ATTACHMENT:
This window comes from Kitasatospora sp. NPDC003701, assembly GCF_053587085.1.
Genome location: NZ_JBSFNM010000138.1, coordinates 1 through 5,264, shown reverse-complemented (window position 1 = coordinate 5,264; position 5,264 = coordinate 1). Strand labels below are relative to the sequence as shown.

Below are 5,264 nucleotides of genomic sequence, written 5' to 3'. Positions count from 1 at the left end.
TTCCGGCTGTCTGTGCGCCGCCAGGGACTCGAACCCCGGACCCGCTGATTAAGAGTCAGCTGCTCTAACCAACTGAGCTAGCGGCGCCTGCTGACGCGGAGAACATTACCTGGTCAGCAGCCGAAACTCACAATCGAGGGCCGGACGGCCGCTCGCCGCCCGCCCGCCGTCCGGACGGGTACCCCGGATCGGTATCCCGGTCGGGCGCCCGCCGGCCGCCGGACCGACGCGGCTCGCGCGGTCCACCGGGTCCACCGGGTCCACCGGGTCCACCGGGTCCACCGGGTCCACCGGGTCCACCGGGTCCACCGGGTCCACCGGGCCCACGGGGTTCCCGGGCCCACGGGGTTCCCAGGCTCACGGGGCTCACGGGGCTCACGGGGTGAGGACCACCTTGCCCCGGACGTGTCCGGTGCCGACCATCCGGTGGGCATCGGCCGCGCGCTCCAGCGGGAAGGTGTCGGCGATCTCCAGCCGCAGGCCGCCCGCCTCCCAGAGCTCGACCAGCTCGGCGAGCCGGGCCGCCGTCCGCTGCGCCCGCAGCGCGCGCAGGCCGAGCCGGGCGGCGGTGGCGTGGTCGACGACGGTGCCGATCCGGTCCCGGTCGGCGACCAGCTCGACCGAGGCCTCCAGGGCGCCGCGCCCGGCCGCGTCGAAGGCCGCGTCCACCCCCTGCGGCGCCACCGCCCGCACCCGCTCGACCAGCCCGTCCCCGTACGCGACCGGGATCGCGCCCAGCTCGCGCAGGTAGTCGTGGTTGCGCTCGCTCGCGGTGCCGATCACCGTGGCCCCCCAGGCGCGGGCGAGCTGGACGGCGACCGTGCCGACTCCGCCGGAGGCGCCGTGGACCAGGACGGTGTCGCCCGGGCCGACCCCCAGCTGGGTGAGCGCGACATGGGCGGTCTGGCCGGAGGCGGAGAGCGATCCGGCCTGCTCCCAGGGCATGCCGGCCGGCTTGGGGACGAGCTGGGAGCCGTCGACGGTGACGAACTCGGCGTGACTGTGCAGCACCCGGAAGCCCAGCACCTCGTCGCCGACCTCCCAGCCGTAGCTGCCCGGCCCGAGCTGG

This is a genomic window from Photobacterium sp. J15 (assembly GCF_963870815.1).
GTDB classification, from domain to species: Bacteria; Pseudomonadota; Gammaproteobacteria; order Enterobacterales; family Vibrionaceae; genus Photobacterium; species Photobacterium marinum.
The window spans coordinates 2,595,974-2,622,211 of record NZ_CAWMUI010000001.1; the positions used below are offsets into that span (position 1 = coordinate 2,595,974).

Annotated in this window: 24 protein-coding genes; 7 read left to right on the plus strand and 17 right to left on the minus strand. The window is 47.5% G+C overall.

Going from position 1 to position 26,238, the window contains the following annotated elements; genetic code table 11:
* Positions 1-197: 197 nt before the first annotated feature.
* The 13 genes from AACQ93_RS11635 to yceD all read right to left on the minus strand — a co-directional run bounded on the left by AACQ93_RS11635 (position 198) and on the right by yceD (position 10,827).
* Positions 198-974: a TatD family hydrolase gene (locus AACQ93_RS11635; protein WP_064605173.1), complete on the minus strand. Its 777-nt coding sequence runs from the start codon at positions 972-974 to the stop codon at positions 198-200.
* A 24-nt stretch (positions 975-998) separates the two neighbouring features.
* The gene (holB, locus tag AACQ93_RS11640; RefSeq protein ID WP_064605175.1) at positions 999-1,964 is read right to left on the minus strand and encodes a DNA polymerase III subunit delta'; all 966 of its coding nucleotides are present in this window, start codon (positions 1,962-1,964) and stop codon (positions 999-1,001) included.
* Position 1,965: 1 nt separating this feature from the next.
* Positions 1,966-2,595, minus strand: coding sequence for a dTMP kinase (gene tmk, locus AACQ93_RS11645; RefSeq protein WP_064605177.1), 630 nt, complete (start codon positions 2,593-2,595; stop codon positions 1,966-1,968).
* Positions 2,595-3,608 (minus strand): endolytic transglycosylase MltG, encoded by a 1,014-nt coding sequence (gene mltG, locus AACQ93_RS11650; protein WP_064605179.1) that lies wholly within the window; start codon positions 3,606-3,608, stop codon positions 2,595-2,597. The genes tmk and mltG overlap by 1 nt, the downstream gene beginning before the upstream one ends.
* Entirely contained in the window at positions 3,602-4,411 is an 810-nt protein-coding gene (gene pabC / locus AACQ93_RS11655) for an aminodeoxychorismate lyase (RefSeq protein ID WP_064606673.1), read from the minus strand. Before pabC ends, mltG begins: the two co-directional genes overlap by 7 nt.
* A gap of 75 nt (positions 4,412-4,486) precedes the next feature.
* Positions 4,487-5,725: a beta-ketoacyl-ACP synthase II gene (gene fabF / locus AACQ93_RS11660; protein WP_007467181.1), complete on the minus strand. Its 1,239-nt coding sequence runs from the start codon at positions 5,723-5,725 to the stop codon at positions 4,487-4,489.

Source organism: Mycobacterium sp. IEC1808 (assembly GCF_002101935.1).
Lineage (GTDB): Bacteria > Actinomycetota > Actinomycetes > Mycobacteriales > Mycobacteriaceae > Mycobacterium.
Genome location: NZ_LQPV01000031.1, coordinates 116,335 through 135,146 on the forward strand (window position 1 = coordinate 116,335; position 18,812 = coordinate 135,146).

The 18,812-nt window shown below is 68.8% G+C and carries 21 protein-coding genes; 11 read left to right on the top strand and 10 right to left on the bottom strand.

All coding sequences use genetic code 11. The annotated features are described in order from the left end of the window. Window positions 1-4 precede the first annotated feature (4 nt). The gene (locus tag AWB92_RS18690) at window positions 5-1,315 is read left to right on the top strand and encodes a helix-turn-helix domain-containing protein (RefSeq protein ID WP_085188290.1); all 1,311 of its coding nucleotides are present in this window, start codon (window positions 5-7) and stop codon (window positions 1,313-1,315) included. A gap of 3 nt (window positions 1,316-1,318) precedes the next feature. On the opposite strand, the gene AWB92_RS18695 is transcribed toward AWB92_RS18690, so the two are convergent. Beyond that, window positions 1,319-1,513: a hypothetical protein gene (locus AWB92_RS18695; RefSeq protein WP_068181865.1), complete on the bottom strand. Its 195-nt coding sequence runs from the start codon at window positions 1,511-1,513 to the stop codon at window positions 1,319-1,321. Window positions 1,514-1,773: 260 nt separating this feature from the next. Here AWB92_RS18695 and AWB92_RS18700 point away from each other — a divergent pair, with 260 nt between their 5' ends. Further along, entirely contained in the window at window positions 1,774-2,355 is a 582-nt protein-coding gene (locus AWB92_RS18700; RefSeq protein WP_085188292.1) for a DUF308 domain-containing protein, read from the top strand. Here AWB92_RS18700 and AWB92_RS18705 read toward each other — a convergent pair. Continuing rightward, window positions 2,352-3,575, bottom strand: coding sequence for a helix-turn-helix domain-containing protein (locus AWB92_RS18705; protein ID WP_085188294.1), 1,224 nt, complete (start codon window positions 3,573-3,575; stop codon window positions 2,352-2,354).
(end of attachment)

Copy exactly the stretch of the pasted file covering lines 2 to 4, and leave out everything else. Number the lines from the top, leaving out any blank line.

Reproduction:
Genome location: NZ_JBSFNM010000138.1, coordinates 1 through 5,264, shown reverse-complemented (window position 1 = coordinate 5,264; position 5,264 = coordinate 1). Strand labels below are relative to the sequence as shown.

Below are 5,264 nucleotides of genomic sequence, written 5' to 3'. Positions count from 1 at the left end.
TTCCGGCTGTCTGTGCGCCGCCAGGGACTCGAACCCCGGACCCGCTGATTAAGAGTCAGCTGCTCTAACCAACTGAGCTAGCGGCGCCTGCTGACGCGGAGAACATTACCTGGTCAGCAGCCGAAACTCACAATCGAGGGCCGGACGGCCGCTCGCCGCCCGCCCGCCGTCCGGACGGGTACCCCGGATCGGTATCCCGGTCGGGCGCCCGCCGGCCGCCGGACCGACGCGGCTCGCGCGGTCCACCGGGTCCACCGGGTCCACCGGGTCCACCGGGTCCACCGGGTCCACCGGGTCCACCGGGTCCACCGGGTCCACCGGGCCCACGGGGTTCCCGGGCCCACGGGGTTCCCAGGCTCACGGGGCTCACGGGGCTCACGGGGTGAGGACCACCTTGCCCCGGACGTGTCCGGTGCCGACCATCCGGTGGGCATCGGCCGCGCGCTCCAGCGGGAAGGTGTCGGCGATCTCCAGCCGCAGGCCGCCCGCCTCCCAGAGCTCGACCAGCTCGGCGAGCCGGGCCGCCGTCCGCTGCGCCCGCAGCGCGCGCAGGCCGAGCCGGGCGGCGGTGGCGTGGTCGACGACGGTGCCGATCCGGTCCCGGTCGGCGACCAGCTCGACCGAGGCCTCCAGGGCGCCGCGCCCGGCCGCGTCGAAGGCCGCGTCCACCCCCTGCGGCGCCACCGCCCGCACCCGCTCGACCAGCCCGTCCCCGTACGCGACCGGGATCGCGCCCAGCTCGCGCAGGTAGTCGTGGTTGCGCTCGCTCGCGGTGCCGATCACCGTGGCCCCCCAGGCGCGGGCGAGCTGGACGGCGACCGTGCCGACTCCGCCGGAGGCGCCGTGGACCAGGACGGTGTCGCCCGGGCCGACCCCCAGCTGGGTGAGCGCGACATGGGCGGTCTGGCCGGAGGCGGAGAGCGATCCGGCCTGCTCCCAGGGCATGCCGGCCGGCTTGGGGACGAGCTGGGAGCCGTCGACGGTGACGAACTCGGCGTGACTGTGCAGCACCCGGAAGCCCAGCACCTCGTCGCCGACCTCCCAGCCGTAGCTGCCCGGCCCGAGCTGG